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Family Friday: Creating Andy Goldsworthy-inspired land art builds resilience and insight

September 25, 2020: If you’ve seen my other posts this week, the theme is Andy Goldsworthy. I can’t name all the ways he’s influenced me as an artist, photographer, therapist, and human. His art and process have value for us at any age. Taking your kids or teens out to make their own land art is a great hands-on way to get their brains and bodies connected to their outer and inner environments.

Andy uses materials that nature provides. Leaves, mud, rocks, sticks, flowers, water, ice, snow, dirt, vines. He also relies on natural tools: hands, teeth, feet, thorns, gravity. Some things are both the subject and the tool, such as using mud, snow, or water as adhesives, or rocks as hammers or abrasives.

Take your child out for a walk around the neighborhood, backyard, or nature area. Collect natural items that are interesting, and find a place to create your art. Use the collection and creation processes as a time to check in with your child. Ask them questions about the experience. How does that (leaf, rock, mud, etc.) feel, smell, look, sound? How does this thing interact with this other thing? How did you decide to pick up one thing and leave another behind? Being curious in your child’s process allows them to understand and verbalize their experience. If your child is very young or less verbal, you can narrate your observations by saying things like “This one feels heavy.” or “This leaf has too many spots, I like the ones without so many spots on them.” or “When the rocks scratch each other, they turn white.”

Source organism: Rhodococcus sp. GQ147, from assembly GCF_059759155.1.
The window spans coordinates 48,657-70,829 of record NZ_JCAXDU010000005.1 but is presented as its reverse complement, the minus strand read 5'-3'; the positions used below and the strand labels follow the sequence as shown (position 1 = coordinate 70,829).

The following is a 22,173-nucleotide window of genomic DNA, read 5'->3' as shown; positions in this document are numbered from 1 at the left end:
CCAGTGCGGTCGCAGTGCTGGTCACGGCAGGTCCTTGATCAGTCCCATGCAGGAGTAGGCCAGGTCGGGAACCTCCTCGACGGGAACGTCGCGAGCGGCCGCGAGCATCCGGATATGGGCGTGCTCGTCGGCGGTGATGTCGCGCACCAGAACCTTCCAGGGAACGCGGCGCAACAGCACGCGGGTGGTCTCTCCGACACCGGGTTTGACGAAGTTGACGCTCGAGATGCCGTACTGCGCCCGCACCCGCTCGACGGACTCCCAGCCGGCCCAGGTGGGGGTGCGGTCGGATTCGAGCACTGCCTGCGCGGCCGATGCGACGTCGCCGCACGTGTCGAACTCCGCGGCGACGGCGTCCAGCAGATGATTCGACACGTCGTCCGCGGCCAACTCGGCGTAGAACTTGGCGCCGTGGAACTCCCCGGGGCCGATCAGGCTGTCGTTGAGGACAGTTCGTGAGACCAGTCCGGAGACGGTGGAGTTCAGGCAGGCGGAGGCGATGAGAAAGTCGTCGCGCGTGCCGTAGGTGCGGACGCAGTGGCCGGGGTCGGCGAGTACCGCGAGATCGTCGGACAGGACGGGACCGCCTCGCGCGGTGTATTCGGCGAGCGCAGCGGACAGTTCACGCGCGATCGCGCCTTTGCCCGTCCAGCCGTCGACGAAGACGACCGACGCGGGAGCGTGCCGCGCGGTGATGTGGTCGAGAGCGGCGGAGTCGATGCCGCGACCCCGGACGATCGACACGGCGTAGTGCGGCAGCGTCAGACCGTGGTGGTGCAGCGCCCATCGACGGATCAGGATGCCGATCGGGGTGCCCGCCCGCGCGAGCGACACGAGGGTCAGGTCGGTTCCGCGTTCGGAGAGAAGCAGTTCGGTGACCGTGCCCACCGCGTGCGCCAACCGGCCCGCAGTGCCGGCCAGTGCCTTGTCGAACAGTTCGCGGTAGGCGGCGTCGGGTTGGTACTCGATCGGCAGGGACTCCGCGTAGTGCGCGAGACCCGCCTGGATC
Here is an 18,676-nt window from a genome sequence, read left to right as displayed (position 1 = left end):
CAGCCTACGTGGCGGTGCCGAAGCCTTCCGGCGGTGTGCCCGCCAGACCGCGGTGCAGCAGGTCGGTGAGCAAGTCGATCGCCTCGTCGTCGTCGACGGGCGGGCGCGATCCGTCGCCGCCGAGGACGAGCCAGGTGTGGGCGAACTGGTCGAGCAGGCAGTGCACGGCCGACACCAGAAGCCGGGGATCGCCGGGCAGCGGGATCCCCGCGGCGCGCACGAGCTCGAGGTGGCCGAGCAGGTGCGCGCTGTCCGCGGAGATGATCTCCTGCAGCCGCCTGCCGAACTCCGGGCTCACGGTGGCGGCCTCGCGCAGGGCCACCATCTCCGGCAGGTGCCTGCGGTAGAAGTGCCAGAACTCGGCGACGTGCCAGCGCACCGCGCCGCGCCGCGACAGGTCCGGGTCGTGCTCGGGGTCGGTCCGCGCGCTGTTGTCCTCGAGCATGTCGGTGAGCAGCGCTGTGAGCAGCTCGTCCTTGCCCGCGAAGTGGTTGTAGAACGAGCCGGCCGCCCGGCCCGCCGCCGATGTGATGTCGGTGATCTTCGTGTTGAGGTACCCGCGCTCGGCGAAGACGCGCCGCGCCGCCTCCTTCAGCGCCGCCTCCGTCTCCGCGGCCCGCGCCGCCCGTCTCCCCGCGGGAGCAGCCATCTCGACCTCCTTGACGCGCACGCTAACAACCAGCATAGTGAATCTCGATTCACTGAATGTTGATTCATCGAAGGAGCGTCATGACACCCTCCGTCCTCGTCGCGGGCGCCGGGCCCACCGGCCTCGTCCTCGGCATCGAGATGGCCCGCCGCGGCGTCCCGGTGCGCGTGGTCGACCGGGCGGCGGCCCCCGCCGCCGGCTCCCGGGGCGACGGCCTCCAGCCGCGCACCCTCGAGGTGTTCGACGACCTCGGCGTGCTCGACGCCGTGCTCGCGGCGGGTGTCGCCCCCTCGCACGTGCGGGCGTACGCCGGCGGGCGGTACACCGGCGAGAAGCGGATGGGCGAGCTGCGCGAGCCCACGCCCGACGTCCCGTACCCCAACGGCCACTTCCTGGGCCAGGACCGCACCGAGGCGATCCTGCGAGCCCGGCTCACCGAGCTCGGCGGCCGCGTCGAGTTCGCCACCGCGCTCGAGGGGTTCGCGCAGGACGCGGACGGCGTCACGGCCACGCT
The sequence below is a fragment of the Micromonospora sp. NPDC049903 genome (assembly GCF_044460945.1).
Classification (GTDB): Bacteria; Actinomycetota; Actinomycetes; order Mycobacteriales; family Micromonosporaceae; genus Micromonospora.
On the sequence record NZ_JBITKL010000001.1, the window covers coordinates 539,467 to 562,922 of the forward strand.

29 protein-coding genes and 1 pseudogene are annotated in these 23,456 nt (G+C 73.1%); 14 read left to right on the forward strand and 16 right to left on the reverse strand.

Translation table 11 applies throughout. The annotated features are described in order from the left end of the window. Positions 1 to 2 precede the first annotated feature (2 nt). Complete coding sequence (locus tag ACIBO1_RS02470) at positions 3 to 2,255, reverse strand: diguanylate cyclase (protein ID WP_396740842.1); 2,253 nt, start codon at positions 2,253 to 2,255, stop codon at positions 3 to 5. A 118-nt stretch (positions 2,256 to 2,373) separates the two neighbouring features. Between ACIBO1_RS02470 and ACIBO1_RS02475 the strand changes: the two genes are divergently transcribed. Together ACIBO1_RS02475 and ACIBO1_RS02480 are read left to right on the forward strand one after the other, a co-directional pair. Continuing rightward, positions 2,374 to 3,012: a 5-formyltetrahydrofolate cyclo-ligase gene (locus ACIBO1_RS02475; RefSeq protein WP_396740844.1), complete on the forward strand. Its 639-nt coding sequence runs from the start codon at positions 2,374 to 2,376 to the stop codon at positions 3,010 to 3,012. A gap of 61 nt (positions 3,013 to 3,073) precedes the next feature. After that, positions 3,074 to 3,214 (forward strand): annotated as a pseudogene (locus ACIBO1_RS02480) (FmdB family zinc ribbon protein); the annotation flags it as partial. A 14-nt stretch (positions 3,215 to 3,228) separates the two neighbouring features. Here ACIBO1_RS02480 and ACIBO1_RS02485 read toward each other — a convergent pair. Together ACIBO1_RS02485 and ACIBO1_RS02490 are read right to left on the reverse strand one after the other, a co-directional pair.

Creating your own land art can also teach your child about temporariness, persistence, problem-solving, planning, and resourcefulness. All of these contribute to greater emotional regulation and self-understanding. Help your child name and explore their emotions, thoughts, and reactions without judgement. Talk about differences and similarities in how you and they experience the project. Not only are you building skills and developing curiosity, you’re connecting on emotional and sensory levels.

What kind of art is waiting for you out there? Explore, create, and share your experience.

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